• Look at your local council’s emissions reduction targets – a shift off gas may get government support through subsidies in future.

There is no one-size-fits-all answer in the gas vs electric debate – consider all factors including cost, emissions, safety, and convenience to determine the best fit for your household.

Making the Right Choice for Your Home

Deciding between gas and electric systems ultimately comes down to assessing your household’s unique needs and priorities, and taking the time to compare energy plans.

Consider total lifetime costs, not just upfront prices. Electric heating systems like heat pumps and induction cooktops often cost more initially but can pay back through lower running bills. Check eligibility for renewable energy subsidies – government incentives like solar rebates help reduce expenditures over time.

Equally important to consider is the environmental impact. Gas produces higher carbon emissions, contributing more to climate change. Adopting efficient electric appliances, especially as they increasingly utilise renewable sources, will reduce your household’s environmental impact.

Evaluate practical factors too from hot water flow rates to safety. Modern electric systems rival gas for convenience while avoiding risks like leaks. And induction cooking hobs heat up faster than gas.

Since there’s no absolute answer on the best energy source, make a choice that aligns with your unique circumstances. If you’re still unsure what option suits your home or have any concerns about your current gas or electric setup, find out more by contacting us to arrange an appointment.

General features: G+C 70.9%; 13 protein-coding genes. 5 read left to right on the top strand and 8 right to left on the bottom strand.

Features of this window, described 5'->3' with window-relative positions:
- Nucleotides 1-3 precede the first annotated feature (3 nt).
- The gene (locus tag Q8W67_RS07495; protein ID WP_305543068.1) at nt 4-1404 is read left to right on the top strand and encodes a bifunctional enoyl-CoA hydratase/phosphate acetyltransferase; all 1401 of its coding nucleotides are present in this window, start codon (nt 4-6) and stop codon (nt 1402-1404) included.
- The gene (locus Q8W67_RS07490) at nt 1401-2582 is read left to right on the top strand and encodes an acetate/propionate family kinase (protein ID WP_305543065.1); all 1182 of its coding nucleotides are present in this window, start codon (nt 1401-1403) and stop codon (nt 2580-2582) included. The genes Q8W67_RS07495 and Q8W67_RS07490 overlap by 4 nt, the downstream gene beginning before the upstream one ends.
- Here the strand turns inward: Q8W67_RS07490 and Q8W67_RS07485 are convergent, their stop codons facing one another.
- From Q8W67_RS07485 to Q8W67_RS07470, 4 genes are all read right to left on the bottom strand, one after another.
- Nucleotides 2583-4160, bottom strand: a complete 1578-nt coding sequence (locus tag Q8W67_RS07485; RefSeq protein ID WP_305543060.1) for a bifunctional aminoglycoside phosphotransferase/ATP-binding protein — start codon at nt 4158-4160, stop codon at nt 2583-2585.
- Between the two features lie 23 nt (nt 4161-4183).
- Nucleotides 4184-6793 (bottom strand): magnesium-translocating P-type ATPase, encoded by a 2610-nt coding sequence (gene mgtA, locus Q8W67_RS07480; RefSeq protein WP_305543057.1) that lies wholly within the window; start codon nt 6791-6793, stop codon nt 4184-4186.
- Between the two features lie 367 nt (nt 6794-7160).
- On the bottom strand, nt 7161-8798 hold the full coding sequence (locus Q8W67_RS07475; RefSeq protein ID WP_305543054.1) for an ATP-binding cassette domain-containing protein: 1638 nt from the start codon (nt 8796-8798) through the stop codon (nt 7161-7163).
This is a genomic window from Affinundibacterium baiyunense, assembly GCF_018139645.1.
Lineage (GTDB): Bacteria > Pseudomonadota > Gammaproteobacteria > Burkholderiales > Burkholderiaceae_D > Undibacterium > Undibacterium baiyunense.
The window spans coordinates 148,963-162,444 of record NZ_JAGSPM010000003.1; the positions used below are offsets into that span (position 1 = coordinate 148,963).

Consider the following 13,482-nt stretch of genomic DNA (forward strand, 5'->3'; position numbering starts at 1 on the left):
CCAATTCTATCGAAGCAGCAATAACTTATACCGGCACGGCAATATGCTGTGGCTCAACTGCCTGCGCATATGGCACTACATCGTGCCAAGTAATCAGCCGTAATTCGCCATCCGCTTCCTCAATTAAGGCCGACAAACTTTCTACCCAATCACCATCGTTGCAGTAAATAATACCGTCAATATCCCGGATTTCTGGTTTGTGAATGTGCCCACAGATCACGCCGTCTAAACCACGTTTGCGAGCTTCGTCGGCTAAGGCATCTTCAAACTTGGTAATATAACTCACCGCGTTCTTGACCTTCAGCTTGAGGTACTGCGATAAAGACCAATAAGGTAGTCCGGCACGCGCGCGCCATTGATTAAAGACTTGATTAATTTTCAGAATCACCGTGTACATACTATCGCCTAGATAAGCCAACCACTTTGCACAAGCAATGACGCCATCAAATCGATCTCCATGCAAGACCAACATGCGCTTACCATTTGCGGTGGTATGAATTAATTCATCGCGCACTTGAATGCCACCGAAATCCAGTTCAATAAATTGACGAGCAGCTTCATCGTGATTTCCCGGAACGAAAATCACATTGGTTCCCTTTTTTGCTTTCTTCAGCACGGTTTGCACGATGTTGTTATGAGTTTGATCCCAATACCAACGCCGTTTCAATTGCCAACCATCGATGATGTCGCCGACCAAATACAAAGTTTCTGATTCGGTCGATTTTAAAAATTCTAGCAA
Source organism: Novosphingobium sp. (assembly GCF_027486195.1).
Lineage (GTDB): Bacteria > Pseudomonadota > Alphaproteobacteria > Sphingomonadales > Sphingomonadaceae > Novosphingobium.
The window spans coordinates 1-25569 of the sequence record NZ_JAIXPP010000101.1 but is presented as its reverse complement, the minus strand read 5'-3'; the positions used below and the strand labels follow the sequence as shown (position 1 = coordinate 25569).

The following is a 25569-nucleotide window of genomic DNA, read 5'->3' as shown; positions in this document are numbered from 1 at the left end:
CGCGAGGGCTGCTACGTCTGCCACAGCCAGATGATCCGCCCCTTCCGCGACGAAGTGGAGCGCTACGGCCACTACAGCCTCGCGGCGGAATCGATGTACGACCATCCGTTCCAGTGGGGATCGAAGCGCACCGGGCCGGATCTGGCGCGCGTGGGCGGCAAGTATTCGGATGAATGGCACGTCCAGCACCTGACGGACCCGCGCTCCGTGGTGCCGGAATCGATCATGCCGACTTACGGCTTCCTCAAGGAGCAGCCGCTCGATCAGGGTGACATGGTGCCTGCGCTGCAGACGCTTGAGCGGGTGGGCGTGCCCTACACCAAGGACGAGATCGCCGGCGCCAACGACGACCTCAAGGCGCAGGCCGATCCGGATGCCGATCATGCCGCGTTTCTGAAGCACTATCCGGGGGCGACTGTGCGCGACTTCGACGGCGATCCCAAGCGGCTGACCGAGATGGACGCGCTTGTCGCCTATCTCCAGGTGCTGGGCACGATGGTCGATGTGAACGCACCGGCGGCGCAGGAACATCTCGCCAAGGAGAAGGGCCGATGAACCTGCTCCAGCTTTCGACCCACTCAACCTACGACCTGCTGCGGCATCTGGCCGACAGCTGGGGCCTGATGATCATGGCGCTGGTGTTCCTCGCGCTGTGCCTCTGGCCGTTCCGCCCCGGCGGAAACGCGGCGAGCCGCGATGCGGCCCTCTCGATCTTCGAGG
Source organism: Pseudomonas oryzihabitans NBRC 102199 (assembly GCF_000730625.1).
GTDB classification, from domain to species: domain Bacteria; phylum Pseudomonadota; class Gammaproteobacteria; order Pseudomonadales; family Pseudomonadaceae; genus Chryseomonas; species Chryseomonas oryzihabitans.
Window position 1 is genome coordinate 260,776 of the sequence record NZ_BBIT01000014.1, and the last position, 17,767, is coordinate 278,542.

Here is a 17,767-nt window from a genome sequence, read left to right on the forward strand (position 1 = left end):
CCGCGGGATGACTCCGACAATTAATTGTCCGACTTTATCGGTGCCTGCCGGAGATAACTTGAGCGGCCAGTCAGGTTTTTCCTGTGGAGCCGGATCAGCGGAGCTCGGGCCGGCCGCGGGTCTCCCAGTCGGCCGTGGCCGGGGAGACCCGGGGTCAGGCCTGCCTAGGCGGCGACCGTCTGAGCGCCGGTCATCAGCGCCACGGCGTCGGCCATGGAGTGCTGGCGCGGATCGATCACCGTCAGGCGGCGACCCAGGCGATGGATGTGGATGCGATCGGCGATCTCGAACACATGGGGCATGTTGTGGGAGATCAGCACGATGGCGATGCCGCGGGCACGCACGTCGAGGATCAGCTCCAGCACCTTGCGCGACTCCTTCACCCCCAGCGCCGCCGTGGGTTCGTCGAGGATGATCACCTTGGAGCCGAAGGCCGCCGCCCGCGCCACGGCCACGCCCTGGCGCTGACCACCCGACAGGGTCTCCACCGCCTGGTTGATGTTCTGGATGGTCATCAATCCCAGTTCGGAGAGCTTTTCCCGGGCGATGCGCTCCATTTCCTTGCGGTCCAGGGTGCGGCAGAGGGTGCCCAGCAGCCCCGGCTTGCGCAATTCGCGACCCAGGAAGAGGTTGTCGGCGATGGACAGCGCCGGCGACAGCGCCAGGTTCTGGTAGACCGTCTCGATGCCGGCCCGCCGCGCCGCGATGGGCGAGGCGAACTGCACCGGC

We’re here to assist in determining which one, gas or electric, is the right choice for you.

News & Information

Cost Replacing Burst Pipe
Cost of Replacing a Burst Pipe

The typical cost to repair a burst pipe is around $500, but it can range from $200 for small leaks to over $1000 for major pipe replacements. Call Drummoyne Plumbing for a free quote.

Relining Disruptive Business?
Is Relining Disruptive To My Business?

Pipe relining is a minimally disruptive method to repair damaged pipes without excavation. It saves money and time compared to full replacement. Our pipe relining experts can reline your pipes with minimal disruption so you can keep your business running. Call us to learn more about this no-dig solution.

’ Trenchless Relining?
What’s Trenchless Relining?

Trenchless relining is a pipe repair method that doesn’t require digging trenches. A resin-impregnated liner is inserted inside damaged pipes to seal cracks and restore structural integrity. Key benefits are no excavation mess, faster repairs, and lower costs than traditional pipe replacement.

Do you need a Drummoyne plumber?



Drummoyne, 2047 NSW

Contact Our Plumbers

We will call back as soon as possible.

Call Now!